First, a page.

The Bank of England warned on Thursday that the next phase of the UK’s six-year financial and economic crisis may be triggered by the collapse of debt-laden companies bought by private equity firms in the boom years before the crash.
In its latest quarterly bulletin, Threadneedle Street said the need over the next year to refinance firms subject to heavily leveraged buyouts posed a systemic threat.
The Bank added that it would use its new role as the watchdog of the City to monitor private equity deals in future “episodes of exuberance” to prevent a repeat of the debt-driven takeover boom in the run-up to the banking crisis.
“In the mid-2000s, there was a dramatic increase in acquisitions of UK companies by private equity funds,” the Bank said.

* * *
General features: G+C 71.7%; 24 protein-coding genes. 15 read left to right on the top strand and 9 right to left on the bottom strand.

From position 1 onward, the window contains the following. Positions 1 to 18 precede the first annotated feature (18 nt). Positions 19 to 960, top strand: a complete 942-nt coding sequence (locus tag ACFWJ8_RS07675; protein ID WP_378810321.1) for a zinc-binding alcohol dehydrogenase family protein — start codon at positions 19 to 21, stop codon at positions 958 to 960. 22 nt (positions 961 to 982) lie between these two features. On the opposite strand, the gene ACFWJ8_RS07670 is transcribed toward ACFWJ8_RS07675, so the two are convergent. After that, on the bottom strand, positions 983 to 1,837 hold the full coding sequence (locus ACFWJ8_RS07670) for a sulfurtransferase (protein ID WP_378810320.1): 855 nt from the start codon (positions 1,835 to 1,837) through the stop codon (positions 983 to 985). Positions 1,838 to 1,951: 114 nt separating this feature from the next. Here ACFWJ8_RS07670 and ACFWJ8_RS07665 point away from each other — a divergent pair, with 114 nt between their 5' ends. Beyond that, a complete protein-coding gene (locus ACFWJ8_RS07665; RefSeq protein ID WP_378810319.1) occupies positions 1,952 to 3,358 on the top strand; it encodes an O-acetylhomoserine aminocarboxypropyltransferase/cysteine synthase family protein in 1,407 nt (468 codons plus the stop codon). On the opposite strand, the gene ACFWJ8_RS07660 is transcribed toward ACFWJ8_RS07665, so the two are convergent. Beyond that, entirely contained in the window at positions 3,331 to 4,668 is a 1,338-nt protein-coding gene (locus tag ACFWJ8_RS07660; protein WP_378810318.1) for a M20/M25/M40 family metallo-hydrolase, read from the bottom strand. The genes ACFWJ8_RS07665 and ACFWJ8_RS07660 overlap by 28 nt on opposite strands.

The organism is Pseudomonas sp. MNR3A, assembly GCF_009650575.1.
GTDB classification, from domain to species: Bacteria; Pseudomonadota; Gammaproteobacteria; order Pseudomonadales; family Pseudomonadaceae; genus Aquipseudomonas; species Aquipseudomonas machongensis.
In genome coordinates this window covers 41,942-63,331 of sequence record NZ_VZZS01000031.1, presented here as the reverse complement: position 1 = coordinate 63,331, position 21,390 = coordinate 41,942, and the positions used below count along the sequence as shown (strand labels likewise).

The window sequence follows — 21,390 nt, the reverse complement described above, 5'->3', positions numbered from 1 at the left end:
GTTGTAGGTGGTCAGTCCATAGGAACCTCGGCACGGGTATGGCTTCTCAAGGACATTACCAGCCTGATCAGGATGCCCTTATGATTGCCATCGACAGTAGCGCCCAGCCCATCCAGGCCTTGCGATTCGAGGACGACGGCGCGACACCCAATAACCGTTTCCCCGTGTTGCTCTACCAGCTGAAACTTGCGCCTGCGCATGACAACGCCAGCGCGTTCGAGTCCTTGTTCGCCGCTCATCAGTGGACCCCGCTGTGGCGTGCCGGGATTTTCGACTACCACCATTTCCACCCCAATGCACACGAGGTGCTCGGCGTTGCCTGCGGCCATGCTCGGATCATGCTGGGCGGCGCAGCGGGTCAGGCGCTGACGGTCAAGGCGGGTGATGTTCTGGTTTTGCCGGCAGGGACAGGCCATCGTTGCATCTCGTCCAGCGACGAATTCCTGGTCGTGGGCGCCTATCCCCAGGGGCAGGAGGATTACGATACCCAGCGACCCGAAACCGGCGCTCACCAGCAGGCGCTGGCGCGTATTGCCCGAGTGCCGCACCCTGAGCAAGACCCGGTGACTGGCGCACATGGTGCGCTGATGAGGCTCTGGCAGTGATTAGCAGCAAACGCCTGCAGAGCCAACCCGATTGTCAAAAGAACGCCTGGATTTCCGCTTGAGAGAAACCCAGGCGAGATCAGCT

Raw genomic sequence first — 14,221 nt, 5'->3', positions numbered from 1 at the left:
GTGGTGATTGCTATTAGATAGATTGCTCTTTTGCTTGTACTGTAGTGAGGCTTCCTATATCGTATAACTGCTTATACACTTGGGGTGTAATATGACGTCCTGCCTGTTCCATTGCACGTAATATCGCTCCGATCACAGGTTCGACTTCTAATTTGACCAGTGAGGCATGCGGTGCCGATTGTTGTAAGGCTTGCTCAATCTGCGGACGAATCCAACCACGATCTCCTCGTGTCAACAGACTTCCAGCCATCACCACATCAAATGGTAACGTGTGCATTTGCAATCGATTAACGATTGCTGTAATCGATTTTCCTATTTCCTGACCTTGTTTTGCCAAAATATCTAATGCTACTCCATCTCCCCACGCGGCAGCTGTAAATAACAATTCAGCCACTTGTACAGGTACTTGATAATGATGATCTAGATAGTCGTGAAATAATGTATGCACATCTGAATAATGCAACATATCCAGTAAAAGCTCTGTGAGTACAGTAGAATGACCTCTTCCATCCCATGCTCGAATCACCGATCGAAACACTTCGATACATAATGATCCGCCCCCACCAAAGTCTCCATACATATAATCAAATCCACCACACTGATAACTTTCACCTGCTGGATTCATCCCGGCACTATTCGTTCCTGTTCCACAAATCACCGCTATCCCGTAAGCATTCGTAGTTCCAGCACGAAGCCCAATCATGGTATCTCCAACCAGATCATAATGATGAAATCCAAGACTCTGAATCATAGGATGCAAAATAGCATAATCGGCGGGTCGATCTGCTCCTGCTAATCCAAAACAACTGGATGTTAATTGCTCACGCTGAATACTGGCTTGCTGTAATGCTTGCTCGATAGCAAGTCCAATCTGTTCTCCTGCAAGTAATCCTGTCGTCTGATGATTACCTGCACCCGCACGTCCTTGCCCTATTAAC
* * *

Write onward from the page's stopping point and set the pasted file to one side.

It seems more likely to Morgan Stanley’s Gerard Minack that central bankers may win the battle: sustaining recovery in developed economies with extraordinarily loose monetary policy. For a while this would go hand-in-hand with better equity performance. The battle is against a crisis caused by too loose monetary policy, elevated debt and mis-priced risk. Ironically, he notes, central bankers may overcome these problems by running even looser monetary policy, encouraging a new round of levering up, and fresh mis-pricing of risk. However, winning the battle isn’t winning the war. If central bankers do win this round, the next downturn could be, in Minack’s view, an omnishambles. In short, it seems more likely that central bankers may add another leg to the credit super-cycle. The key question for investors in this scenario is when (and how) this cycle may end, and Minack’s hunch is that this cycle is already closer to 2006 than 2003.